If you are interested in a detailed guide on The Best Practices for the Destruction of Digital Data, I am happy to provide a free personal use copy of the guide authored by myself and Gordon Hughes of the Center for Magnetic Recording Research at the UCSD just for asking. Please go to to access the request form for the guide.

Oh... almost forgot... to regain performance loss caused by wear leveling on SSD's Secure Erase is the answer. externally executed overwrite of the entire drive will be handled as a regular write cycle and will be subject to wear leveling.. Go with SE... for more information on SSD performance and how to regain performance go to Anand LaShimpi's site at anandtech dot com and search for paper 2738 titled 'The SSD Anthology: Understanding SSDs and New Drives from OCZ' for his excellent discussion of SSD performance.

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Ryk, You just earned Your first upvote, there. Nice description. – deploymonkey Jun 4 '10 at 11:40

No, it seems not to: according to here, secure erase also resets the drive and marks all blocks as available. Now zeroing can and does clearly not mark a block as available, because it is filled with data, albeit zeroes.

The link also relinks to some tool for that.

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If You have any security concerns, I would just zero the drive once completely because AFAIK every flash cell can only hold one state and if You zero it, You determine the last state. Then I would use the secure erase tool for performance reclaim.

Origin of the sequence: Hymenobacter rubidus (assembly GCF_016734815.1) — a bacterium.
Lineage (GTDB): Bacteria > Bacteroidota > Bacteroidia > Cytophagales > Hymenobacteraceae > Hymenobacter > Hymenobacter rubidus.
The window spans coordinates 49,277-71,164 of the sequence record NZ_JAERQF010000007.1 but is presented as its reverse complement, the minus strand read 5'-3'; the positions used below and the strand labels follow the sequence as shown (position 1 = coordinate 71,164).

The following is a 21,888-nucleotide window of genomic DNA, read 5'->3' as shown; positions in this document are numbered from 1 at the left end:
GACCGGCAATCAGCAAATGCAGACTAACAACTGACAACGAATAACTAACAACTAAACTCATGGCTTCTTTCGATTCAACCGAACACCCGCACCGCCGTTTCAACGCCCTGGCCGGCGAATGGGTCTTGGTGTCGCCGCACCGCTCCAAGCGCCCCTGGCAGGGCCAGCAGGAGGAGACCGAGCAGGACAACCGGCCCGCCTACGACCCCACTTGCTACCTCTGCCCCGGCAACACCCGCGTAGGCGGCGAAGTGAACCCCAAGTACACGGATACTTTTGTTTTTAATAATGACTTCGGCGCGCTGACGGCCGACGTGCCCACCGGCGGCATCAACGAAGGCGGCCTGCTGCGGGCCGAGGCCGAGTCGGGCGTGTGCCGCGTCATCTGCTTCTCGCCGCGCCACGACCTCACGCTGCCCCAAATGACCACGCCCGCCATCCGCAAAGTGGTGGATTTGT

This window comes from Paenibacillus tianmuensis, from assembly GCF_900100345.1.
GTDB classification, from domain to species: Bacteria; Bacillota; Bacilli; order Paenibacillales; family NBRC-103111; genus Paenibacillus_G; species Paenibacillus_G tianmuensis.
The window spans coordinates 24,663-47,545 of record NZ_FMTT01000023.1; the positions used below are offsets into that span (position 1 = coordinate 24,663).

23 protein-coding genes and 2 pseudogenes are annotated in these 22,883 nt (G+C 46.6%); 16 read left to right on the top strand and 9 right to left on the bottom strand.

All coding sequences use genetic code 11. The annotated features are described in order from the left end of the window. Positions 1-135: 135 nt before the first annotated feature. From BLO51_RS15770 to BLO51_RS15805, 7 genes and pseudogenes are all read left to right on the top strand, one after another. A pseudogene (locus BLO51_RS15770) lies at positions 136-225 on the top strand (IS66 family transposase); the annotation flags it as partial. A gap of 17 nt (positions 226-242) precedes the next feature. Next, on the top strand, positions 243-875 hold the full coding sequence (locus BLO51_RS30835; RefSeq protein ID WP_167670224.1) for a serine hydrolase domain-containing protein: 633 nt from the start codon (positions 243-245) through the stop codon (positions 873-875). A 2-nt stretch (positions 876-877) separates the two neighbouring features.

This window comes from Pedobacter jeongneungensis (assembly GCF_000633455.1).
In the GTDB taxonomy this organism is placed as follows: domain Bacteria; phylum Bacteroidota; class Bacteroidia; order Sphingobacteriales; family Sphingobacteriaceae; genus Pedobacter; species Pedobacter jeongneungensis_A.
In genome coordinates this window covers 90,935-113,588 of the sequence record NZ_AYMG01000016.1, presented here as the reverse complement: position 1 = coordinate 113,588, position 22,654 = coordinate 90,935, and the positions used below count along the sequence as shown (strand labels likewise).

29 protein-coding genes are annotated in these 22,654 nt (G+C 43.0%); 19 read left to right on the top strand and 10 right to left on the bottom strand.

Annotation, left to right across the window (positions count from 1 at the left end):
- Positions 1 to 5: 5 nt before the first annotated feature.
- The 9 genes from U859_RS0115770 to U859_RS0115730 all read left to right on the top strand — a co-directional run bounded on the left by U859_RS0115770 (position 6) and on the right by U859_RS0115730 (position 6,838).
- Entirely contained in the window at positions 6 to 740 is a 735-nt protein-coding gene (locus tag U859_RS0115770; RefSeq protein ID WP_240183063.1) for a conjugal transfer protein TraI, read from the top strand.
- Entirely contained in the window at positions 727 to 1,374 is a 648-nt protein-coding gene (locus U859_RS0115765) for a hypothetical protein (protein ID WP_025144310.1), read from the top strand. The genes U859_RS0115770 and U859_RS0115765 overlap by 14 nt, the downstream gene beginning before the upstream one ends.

Shouldn't be a noticeable hit on the drive lifetime, because every cell should only be used one time in each step and you have thousands of write cycles.

(I wrote another answer because i wanted to keep the answer to the question and further suggestions apart for easier peruse.)

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This belongs as a comment, not a separate answer since it it not actually an answer to a question. – MDMarra Jun 3 '10 at 11:39
When you write to an ssd you do not write directly to a block so you can not do this. That is why secure erase tools exist for them. – JamesRyan Jun 3 '10 at 11:45
:MarkM undersood; :EK - didn't know that, strange. Why? (fact raises a lot of questions) – deploymonkey Jun 3 '10 at 14:50
because of wearing on the drive. The cells have a finite r/w life. Electronics in the drive take instructions and lie back to the controller about how/where data is written and then turns around to place data where it is optimal to evenly distribute data on the drive cells, keeping them from prematurely erroring out and becoming useless. Essentially it's a black box that you as a user can't control how data storage is implemented inside the drive, and attempting to "zero" the data like a normal media will ruin the drive more quickly. – Bart Silverstrim Jun 3 '10 at 19:52
Guys, thanks but the device will have at least 10000 write cycles. I don't think that 2 or 3 write cycles will leave considerable wear compared to real use. Get real. Also this is an add on besides secure erase. Had You guys read my comment thoroughly,You would have understood that I suggested completely filling the drive.I didn't write about blocks because they can't be adressed.But If the drive gets completely filled with zeroes one time,every block except wear leveling blocks gets zeroed.Then You need a second pass and this time the spare blocks will be zeroed because of the wear leveling – deploymonkey Jun 8 '10 at 18:43